Sector's insights

Microchips ¿made in Europe?

23 de May de 2022

The crisis caused by the pandemic has put production processes in check, and has brought to the surface technological and infrastructural dependencies that are difficult to solve in the short term. This is the case of microchips, 87% of the world’s production of which is now in Asia.

Asian dependence

The Asian continent is currently the absolute leader in everything related to the manufacture of semiconductors, bringing together foundry, design and hardware creation centres, and is the main supplier to other countries, with a production of 31.6 billion chips per month.

TSMC – located in Taiwan – has a 54% market share. Not only does it dominate all aspects of manufacturing, but it is also the technology company of reference for new innovations, such as the production of highly integrated 3-nanometre chips, which require slower and more complex manufacturing processes.

What are Europe’s needs?

Europe’s needs are more than notable; reducing dependence on these components is one of the European Union’s priorities, with the aim of enabling industries to adapt to their own production cycles and avoid unnecessary downtime in the value chain. One of the most affected companies is Stellantis, which has spent up to 25 days without manufacturing a light commercial vehicle with a combustion engine due to a shortage of chips. As a result of this problem, the company is already planning a strategy to have European chips in the coming years and has decided to manufacture four new families of microchips to cover more than 80% of its needs.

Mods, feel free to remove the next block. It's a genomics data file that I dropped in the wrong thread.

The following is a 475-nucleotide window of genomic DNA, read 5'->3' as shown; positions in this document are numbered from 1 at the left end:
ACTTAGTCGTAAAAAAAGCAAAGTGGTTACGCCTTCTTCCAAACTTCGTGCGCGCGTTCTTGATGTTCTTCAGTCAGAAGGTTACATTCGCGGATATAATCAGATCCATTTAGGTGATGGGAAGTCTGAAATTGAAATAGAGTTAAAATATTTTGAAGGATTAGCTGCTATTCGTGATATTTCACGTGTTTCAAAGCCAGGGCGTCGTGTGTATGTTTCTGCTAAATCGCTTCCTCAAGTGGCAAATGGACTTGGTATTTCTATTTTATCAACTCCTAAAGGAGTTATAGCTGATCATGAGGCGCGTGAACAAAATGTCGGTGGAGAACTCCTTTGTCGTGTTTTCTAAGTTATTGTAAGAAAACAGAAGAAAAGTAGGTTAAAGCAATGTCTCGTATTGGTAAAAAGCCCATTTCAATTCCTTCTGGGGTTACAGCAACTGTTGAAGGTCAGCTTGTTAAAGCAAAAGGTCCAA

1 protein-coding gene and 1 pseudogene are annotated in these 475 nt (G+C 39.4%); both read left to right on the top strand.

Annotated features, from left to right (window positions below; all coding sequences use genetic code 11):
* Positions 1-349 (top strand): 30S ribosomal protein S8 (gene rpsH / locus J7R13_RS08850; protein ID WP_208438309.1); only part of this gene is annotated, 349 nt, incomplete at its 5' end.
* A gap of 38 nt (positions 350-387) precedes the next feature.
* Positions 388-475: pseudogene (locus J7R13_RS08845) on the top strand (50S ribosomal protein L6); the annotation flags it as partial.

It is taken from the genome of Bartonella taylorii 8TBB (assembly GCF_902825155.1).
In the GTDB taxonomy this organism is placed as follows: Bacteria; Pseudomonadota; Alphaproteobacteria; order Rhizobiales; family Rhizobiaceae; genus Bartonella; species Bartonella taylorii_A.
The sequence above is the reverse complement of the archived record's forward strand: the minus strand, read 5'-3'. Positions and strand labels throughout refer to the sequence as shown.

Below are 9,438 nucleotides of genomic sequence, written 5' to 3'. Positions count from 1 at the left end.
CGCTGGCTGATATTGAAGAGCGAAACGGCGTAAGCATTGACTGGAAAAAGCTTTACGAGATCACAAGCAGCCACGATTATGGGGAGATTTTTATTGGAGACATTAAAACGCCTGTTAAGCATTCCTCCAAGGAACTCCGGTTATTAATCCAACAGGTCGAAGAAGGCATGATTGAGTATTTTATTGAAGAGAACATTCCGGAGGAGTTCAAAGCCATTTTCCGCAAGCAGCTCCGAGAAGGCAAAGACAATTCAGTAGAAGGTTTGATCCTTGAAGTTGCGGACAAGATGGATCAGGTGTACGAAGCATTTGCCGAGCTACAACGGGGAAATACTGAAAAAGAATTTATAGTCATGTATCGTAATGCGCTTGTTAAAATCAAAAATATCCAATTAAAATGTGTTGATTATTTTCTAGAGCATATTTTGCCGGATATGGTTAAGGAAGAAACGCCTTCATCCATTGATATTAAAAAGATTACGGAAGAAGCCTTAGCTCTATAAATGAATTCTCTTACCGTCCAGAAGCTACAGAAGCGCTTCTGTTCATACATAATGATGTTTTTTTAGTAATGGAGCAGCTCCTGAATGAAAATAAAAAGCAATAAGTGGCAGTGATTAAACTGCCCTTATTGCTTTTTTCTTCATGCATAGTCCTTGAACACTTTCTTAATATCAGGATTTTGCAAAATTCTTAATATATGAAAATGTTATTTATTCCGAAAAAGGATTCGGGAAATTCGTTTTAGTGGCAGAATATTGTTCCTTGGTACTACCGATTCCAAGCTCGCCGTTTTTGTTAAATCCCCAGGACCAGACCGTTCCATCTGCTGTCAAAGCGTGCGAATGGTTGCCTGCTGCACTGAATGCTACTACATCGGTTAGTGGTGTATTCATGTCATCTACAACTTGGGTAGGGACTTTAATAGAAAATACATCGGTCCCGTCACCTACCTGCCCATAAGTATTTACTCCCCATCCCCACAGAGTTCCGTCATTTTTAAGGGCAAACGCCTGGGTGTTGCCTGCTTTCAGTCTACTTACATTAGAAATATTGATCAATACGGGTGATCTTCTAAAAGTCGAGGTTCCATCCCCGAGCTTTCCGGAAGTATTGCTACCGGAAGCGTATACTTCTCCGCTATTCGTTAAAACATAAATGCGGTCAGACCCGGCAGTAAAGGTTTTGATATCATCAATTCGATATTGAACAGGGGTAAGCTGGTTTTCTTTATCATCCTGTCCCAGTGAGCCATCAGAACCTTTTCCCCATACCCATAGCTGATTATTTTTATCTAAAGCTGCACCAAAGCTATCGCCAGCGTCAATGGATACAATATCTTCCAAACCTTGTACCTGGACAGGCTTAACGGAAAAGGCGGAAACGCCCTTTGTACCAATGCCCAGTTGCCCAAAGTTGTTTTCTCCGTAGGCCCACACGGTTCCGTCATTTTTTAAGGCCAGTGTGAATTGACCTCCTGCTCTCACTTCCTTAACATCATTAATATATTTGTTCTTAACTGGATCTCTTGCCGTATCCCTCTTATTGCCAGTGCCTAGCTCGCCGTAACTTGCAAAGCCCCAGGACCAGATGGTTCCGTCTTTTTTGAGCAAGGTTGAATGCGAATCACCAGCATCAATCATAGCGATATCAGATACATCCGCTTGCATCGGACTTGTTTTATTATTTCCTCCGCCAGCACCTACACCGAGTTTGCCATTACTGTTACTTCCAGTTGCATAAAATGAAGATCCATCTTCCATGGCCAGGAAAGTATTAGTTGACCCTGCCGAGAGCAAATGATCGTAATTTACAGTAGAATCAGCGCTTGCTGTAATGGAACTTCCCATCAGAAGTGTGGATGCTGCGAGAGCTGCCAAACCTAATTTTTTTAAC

To tackle these problems, the EU has approved a new €11 billion EERP, with the aim of ensuring that Europe does not miss this train that is at the forefront of industrial progress. The main aim is that by 2030, 20% of the world’s chips will be manufactured in Europe, which will require a fourfold increase in current production, which currently stands at just 8%.

Boosting European relocation

With the evidence of the manufacturing shortage and the necessary impetus from public entities, local European companies are launching themselves into this accelerated race. In Galicia there are several, such as Televés, which produce microchips based on MMIC technology, with a high degree of miniaturisation and a complex design process. In 2021 they launched their 3 millionth microchip and are already working on the next generation of circuits to reduce electronic components to a minimum and design integrated circuits for radio frequency applications.

Likewise, in Galicia, the University of Vigo and Zona Franca are looking to build the first optical microchip factory in southern Europe. The project has been in the pipeline for more than a year and a half and aims to raise up to 25 million euros from Next Generation funds. Far from being the same microchips that are manufactured on the Asian continent, this production plant will require less investment and will also have a wide application in the automotive, aerospace, metallurgy, naval and telecommunications sectors.

In this context, and with such a marked dependence on the Asian giant in innovation and semiconductor manufacturing, the alternative for the economy of Western countries is to manufacture their own. Everything points to the fact that only with less dependence in industrial matters, with a commitment to a European relocation of key activities such as semiconductors and their entire value chain, will industries be able to become self-sufficient in terms of innovation and digitisation.